What Have We Learned About Stem Cell Treatment for Coronavirus? - COVID-19 Clinical Trial
Current COVID-19 Clinical Trial

What Have We Learned About Stem Cell Treatment for Coronavirus?

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    What is Stem Cell Therapy? 

    Stem cells exist naturally in the body to support the healing process. They are essentially “blank” cells that can be directed to serve a specific purpose. Whenever an injury takes place, stem cells convert into the specific type of cell or tissue that needs to be repaired. They migrate inside the bloodstream, anchor themselves to the damaged tissues, and secrete their own chemicals to stimulate healing.  

    Stem cells are also known as powerful anti-inflammatory agents. As they heal injured tissues and reproduce into other cells, stem cells also reduce inflammation so that healing can occur as efficiently as possible.  

    Stem cell therapy aims to strengthen the activity or natural stem cells by injecting additional stem cells into the body. This makes it possible to deliver thousands or even millions of stem cells where only a few hundred would have naturally existed. Such a unique collaboration between stem cells accelerates the healing process.  

    Promises of Stem Cell Therapy in Action 

    Stem cell therapy isn’t receiving as much spotlight as other treatments like remdesivir and hydroxychloroquine, but some hospitals do report promising anecdotal results.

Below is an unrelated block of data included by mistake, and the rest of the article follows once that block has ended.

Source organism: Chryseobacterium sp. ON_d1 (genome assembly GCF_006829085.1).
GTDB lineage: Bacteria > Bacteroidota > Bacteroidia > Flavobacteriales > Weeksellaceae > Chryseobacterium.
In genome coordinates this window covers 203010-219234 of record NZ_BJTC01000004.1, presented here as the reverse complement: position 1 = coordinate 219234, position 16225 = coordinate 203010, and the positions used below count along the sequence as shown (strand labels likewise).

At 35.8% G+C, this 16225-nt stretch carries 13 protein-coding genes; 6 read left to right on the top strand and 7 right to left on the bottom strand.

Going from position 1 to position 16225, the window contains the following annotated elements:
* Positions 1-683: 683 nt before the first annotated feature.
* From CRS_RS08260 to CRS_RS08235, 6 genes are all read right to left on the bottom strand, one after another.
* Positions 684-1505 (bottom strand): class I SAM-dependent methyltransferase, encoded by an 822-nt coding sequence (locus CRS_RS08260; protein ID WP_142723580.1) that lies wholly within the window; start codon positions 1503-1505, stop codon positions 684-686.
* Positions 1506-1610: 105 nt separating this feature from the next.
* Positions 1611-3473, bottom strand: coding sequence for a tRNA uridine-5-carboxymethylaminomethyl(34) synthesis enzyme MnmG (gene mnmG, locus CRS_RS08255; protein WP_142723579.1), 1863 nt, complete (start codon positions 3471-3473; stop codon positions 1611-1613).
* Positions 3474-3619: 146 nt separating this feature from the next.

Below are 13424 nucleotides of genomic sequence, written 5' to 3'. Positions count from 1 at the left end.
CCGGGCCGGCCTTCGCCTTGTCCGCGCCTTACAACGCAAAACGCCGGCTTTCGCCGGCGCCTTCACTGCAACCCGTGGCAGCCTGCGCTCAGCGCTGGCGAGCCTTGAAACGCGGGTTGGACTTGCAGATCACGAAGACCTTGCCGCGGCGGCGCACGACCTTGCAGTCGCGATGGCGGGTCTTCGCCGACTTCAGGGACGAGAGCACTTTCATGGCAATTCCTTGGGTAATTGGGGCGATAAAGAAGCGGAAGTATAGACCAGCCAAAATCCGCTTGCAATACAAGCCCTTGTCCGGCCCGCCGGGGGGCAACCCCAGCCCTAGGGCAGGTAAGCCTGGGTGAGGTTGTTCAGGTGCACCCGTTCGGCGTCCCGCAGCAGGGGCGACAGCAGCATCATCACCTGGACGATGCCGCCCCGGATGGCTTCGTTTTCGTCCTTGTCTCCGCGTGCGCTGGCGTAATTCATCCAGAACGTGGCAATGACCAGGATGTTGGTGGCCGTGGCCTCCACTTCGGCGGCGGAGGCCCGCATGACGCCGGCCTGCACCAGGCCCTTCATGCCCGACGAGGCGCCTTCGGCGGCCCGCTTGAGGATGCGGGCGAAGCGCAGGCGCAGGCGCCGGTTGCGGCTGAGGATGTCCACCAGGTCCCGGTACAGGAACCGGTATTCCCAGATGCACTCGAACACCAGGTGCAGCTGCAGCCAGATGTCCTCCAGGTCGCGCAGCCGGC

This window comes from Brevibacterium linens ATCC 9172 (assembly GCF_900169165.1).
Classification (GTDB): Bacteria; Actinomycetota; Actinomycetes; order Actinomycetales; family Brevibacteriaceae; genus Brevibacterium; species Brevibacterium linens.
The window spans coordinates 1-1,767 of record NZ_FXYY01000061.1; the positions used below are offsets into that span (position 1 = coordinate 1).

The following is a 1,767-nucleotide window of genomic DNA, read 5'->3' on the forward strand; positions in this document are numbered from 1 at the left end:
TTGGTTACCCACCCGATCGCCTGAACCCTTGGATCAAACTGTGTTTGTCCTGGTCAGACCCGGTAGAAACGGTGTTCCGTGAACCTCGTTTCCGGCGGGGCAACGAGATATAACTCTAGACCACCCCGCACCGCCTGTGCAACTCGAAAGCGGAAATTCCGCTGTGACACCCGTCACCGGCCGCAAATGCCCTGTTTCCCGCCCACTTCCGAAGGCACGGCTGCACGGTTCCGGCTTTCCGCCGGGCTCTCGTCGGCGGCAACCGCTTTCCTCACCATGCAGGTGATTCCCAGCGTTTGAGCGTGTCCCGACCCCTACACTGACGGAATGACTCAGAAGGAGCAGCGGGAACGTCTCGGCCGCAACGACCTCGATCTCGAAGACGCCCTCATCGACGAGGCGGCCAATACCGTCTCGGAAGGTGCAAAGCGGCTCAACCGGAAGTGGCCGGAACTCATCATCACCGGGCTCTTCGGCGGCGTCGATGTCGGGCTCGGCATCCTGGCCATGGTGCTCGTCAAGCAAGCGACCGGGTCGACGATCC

According to a report from Miami, Florida, doctors at Baptist Health South Florida successfully treated three critically COVID-19 patients using an experimental stem cell treatment.  

    “I’m very excited about this treatment because I really think it is going to work,” said Dr. Javier Pérez-Fernández, critical care director at Baptist Health who helped choose the three patients, based partly on their conditions. “And if it works as we expect, it’s going to change dramatically the way we treat these patients.” 

    Clinical Research Studies Focus on Stem Cell Therapy 

    The FDA recently approved a Phase 1/2a trial designed to assess the use of umbilical cord mesenchymal stem cells for treating patients with severe COVID-19. This 60-patient study will be performed randomized, blinded, and placebo-controlled to identify if umbilical cord lining stem cell therapy is safe and effective treatment for hospitalized COVID-19 patients.  

    “Based on the initially observed improvement of the patients [on ventilators] treated, we are now looking forward to enrolling these severely ill patients onto the clinical trial,” said lead investigator Guenther Koehne, Md, PhD, deputy director of the Miami Cancer Institute.  

    At least 35 other clinical trials are studying the potential safety and efficacy of COVID-19 stem cell therapy as well, but not all are exploring umbilical cord mesenchymal stem cells like Koehne and his team. Other types of stem cells involved in clinical trials include: 

    • Allogeneic human dental pulp mesenchymal stem cells 
    • Allogeneic adult mesenchymal stem cells of expanded adipose tissue 
    • Bone marrow-derived mesenchymal stem cells 
    • Allogeneic haematopoietic stem cells 

    Given the many variables between types, sources, and origins of stem cells, plus the range of stem cell therapy techniques and protocols, far more data is needed to draw conclusions regarding the safety and efficacy of stem cell therapy for COVID-19.  


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